Working With NACHA Payments
It is common for enterprise customers to process payments using NACHA files. Usually this is done by creating a middleware that is integrated with LoanPro and Secure Payments (formerly PCI Wallet). This middleware will track payment transactions from start to finish. Because transacting money is the lifeblood of any lending business, and because making mistakes in this area has serious consequences, this article will give recommendations on working with Secure Payments to process NACHA payments.
To start, let's go over the process for NACHA payments:
There are 5 basic steps in the NACHA process:
- Record Transactions
- Create The NACHA File
- Submit The File to the Bank
- Update Transactions With the Outcome of Processing
- Receive Funds to Your Bank Account
While this process may appear simple, it is important to track each payment from start to finish to make sure you are getting paid when you should, and not pulling money from customers when it isn't supposed to happen.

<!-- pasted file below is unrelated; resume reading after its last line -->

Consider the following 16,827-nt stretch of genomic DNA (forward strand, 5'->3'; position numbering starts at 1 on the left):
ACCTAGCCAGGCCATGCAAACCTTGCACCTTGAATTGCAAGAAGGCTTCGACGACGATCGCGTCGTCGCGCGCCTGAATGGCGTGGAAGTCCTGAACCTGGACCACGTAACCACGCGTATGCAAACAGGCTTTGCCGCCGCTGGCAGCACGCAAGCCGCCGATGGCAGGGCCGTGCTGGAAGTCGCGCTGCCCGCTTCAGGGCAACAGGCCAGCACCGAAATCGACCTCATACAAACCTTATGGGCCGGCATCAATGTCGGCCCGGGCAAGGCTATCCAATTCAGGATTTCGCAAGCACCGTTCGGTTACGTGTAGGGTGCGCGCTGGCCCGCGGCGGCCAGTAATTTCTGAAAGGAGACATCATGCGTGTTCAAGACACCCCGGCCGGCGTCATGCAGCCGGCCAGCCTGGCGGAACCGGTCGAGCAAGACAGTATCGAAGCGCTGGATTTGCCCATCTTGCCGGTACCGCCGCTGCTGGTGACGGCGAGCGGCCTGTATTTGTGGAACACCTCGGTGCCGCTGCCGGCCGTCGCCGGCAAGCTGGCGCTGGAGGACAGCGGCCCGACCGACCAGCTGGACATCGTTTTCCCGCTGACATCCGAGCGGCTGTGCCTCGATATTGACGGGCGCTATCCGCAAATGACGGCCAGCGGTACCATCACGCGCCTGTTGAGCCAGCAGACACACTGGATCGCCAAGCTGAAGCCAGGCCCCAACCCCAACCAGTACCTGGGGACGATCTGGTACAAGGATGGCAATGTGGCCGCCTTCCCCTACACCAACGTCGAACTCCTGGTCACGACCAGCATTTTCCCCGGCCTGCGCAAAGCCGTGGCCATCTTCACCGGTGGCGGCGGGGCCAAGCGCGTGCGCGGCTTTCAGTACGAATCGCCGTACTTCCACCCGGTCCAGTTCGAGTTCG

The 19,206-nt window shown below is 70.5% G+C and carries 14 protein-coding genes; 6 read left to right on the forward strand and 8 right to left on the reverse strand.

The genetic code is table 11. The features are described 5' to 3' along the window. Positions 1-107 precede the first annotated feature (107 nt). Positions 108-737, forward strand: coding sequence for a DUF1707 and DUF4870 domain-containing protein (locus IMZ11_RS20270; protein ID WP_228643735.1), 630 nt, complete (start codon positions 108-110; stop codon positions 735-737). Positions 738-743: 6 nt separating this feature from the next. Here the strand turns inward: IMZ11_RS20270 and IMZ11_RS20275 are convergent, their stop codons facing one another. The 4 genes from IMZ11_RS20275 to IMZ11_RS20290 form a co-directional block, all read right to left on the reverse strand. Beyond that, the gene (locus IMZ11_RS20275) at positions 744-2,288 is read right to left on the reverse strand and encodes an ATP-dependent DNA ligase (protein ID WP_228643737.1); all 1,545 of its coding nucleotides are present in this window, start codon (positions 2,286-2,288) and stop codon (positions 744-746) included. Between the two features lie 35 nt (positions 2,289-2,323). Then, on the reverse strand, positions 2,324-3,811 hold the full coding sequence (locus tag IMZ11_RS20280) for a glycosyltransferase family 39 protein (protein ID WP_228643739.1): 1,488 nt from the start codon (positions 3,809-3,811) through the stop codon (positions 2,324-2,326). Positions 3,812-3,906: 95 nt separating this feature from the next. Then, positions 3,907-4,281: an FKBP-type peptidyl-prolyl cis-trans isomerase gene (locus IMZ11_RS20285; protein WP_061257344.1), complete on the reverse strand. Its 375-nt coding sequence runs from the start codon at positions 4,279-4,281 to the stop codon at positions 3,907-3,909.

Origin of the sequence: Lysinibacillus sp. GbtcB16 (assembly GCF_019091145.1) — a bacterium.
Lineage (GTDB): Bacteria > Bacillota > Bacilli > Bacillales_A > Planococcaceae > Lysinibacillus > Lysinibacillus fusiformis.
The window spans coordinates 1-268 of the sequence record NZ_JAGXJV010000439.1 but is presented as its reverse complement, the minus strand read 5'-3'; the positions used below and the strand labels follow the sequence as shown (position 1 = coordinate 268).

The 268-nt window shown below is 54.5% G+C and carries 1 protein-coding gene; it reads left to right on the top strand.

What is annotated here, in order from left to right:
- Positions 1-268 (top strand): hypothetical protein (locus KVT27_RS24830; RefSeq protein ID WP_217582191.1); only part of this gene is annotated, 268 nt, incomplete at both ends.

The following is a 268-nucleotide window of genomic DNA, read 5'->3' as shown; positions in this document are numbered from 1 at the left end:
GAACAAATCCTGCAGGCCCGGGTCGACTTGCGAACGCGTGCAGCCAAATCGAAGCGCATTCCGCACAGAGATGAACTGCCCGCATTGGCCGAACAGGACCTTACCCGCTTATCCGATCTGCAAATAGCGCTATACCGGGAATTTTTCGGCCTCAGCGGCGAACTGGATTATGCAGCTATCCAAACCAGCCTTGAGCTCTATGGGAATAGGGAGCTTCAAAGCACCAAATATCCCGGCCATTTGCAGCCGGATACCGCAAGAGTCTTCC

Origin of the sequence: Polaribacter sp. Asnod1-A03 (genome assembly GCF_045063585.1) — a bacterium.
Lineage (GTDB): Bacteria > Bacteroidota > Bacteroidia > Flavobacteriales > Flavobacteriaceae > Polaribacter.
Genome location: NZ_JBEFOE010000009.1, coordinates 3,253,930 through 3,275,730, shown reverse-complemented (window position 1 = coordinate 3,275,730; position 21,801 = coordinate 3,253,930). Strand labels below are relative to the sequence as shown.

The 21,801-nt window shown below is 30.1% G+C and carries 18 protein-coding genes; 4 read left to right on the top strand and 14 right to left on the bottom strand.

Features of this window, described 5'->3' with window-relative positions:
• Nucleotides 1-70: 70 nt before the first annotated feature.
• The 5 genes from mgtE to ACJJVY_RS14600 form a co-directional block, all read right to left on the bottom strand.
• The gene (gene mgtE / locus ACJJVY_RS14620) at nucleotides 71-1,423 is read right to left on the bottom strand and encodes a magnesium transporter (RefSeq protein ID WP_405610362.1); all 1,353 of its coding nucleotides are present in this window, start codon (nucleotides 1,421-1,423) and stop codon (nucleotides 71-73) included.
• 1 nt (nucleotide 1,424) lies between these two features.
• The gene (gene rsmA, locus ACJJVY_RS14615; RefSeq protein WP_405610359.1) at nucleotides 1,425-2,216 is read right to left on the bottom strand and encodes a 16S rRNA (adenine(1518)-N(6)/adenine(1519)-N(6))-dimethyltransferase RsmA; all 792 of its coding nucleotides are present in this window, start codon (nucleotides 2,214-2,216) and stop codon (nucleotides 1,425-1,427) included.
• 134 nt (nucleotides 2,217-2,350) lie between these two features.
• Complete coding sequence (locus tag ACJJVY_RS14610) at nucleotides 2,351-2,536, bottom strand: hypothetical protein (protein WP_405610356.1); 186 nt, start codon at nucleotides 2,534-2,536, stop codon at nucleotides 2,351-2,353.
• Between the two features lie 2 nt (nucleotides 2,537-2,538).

Division of Labor
Responsibility for specific parts of the process are divided between LoanPro, Secure Payments, and you or the middleware you build.
LoanPro is merely the system of record for loan transactions. That means the transactions should always be entered and updated in LoanPro.
Secure Payments is responsible for batch transactions. This means the Secure Payments will divide transactions into batches, making sure that each transaction is included in a batch, and that transactions aren't included in more than one batch. This is the function that you should rely on Secure Payments to perform. Secure Payments has other functions, but in the NACHA process, you will be responsible to verify anything that these other functions do.